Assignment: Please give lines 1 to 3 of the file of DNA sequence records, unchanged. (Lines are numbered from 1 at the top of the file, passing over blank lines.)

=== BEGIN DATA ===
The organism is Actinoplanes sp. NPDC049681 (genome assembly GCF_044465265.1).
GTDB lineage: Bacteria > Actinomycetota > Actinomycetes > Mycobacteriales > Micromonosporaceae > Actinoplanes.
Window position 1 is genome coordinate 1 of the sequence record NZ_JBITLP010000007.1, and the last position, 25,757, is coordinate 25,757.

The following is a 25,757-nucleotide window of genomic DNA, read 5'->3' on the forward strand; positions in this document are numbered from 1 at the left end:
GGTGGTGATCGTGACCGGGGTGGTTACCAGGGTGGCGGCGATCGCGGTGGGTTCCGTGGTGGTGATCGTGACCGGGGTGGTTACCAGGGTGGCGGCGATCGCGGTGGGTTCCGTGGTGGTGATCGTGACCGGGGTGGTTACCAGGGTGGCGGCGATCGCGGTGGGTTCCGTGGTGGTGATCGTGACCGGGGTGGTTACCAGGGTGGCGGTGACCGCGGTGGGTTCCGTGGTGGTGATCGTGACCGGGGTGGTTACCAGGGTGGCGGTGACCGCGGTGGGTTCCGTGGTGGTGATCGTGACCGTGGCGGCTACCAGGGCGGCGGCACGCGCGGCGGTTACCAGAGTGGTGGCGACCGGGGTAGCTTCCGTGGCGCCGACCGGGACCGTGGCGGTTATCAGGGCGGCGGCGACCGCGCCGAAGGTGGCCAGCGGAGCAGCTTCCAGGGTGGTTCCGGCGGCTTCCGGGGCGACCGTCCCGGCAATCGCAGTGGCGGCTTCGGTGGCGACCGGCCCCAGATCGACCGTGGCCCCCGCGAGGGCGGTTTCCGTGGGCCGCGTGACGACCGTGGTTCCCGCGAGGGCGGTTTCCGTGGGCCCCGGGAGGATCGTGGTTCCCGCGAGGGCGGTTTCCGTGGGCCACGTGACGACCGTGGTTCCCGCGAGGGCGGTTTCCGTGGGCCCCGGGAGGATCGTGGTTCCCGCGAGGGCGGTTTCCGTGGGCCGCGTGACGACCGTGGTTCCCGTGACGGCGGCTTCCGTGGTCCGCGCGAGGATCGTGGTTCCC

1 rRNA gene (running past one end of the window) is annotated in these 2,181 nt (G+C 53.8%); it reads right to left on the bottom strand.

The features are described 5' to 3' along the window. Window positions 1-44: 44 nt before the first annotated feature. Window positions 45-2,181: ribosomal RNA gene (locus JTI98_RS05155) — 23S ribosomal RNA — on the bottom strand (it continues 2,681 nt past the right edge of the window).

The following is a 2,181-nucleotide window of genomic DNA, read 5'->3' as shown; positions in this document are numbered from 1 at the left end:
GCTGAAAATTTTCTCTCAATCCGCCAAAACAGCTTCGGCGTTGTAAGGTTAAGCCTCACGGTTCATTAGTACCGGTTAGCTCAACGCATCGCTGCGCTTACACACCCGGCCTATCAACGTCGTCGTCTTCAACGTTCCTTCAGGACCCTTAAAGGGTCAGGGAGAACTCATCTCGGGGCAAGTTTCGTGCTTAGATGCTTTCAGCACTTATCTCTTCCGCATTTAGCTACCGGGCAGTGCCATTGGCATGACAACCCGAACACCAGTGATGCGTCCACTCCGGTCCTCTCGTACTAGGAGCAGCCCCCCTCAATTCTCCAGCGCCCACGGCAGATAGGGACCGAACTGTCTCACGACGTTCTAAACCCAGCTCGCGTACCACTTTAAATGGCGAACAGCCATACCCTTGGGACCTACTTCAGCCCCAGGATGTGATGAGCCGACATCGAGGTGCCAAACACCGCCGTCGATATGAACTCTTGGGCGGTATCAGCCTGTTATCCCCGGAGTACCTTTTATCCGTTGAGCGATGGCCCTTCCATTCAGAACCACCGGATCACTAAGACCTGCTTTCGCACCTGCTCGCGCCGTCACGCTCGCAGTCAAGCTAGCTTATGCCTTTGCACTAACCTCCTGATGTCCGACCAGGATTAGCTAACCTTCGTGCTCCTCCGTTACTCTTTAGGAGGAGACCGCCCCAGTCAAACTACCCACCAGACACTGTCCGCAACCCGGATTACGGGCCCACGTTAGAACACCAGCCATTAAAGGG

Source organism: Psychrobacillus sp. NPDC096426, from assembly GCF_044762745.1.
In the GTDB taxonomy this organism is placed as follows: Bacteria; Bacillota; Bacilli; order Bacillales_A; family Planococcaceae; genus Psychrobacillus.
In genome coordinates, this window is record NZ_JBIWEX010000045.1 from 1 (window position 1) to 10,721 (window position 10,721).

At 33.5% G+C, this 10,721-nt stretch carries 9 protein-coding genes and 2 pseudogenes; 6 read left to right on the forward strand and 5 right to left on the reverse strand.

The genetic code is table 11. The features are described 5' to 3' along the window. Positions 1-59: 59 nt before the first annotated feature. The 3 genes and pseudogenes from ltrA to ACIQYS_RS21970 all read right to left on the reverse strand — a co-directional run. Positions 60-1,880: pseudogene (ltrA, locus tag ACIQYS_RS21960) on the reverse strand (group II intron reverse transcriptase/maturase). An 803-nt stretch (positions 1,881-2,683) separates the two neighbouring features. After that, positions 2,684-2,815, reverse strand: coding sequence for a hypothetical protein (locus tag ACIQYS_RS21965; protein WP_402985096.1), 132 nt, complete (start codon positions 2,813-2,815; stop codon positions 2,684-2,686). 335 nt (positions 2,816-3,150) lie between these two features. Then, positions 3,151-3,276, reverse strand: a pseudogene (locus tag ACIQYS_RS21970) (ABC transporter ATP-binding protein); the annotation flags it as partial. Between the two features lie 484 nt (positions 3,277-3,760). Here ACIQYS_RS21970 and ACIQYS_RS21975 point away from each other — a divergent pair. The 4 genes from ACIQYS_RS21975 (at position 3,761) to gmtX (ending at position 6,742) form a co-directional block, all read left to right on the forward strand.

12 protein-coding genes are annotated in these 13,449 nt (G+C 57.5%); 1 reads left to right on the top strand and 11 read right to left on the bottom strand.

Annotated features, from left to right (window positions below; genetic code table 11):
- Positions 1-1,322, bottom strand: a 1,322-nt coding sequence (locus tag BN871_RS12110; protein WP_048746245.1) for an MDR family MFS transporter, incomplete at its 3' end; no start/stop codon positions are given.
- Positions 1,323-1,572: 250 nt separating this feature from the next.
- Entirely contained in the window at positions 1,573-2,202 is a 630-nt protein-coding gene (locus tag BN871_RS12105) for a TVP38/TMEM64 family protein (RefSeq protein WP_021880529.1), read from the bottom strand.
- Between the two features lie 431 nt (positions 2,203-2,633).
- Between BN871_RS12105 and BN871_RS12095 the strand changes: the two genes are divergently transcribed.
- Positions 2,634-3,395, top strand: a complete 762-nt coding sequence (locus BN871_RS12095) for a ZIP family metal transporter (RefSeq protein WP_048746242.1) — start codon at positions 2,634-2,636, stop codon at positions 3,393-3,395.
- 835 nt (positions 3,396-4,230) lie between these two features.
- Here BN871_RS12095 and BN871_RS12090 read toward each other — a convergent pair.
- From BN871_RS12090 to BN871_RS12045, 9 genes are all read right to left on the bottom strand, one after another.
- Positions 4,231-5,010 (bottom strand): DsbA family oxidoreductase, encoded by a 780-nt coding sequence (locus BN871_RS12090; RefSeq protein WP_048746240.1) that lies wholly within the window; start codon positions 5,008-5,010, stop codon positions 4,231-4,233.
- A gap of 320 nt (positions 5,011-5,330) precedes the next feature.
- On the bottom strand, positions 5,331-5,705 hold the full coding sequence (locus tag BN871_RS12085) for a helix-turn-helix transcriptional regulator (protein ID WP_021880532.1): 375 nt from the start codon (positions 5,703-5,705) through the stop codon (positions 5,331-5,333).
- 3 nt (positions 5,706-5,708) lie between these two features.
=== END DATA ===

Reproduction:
The organism is Actinoplanes sp. NPDC049681 (genome assembly GCF_044465265.1).
GTDB lineage: Bacteria > Actinomycetota > Actinomycetes > Mycobacteriales > Micromonosporaceae > Actinoplanes.
Window position 1 is genome coordinate 1 of the sequence record NZ_JBITLP010000007.1, and the last position, 25,757, is coordinate 25,757.